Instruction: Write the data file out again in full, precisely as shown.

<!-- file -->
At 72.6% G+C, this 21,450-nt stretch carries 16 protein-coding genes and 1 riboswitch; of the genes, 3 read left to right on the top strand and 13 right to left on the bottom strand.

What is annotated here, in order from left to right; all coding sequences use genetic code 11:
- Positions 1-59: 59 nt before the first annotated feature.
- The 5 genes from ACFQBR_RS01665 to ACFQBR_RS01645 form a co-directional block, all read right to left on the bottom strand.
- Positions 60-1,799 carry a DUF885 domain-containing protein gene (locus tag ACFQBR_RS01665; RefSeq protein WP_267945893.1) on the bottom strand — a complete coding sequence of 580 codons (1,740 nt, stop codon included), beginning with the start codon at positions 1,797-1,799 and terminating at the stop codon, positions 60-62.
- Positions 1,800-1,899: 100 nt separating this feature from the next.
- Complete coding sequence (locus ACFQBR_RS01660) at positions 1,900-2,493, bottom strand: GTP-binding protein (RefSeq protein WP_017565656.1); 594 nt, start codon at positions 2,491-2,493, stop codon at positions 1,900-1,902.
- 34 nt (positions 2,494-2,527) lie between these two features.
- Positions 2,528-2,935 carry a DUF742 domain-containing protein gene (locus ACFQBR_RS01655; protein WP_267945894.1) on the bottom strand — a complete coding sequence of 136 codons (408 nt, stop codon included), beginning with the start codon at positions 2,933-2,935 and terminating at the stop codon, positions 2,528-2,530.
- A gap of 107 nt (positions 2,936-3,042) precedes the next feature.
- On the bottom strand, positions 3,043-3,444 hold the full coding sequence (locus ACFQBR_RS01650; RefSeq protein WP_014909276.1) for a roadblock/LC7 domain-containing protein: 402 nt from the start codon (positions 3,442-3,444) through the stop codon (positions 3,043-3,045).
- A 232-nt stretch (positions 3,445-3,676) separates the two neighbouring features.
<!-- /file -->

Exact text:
At 72.6% G+C, this 21,450-nt stretch carries 16 protein-coding genes and 1 riboswitch; of the genes, 3 read left to right on the top strand and 13 right to left on the bottom strand.

What is annotated here, in order from left to right; all coding sequences use genetic code 11:
- Positions 1-59: 59 nt before the first annotated feature.
- The 5 genes from ACFQBR_RS01665 to ACFQBR_RS01645 form a co-directional block, all read right to left on the bottom strand.
- Positions 60-1,799 carry a DUF885 domain-containing protein gene (locus tag ACFQBR_RS01665; RefSeq protein WP_267945893.1) on the bottom strand — a complete coding sequence of 580 codons (1,740 nt, stop codon included), beginning with the start codon at positions 1,797-1,799 and terminating at the stop codon, positions 60-62.
- Positions 1,800-1,899: 100 nt separating this feature from the next.
- Complete coding sequence (locus ACFQBR_RS01660) at positions 1,900-2,493, bottom strand: GTP-binding protein (RefSeq protein WP_017565656.1); 594 nt, start codon at positions 2,491-2,493, stop codon at positions 1,900-1,902.
- 34 nt (positions 2,494-2,527) lie between these two features.
- Positions 2,528-2,935 carry a DUF742 domain-containing protein gene (locus ACFQBR_RS01655; protein WP_267945894.1) on the bottom strand — a complete coding sequence of 136 codons (408 nt, stop codon included), beginning with the start codon at positions 2,933-2,935 and terminating at the stop codon, positions 2,528-2,530.
- A gap of 107 nt (positions 2,936-3,042) precedes the next feature.
- On the bottom strand, positions 3,043-3,444 hold the full coding sequence (locus ACFQBR_RS01650; RefSeq protein WP_014909276.1) for a roadblock/LC7 domain-containing protein: 402 nt from the start codon (positions 3,442-3,444) through the stop codon (positions 3,043-3,045).
- A 232-nt stretch (positions 3,445-3,676) separates the two neighbouring features.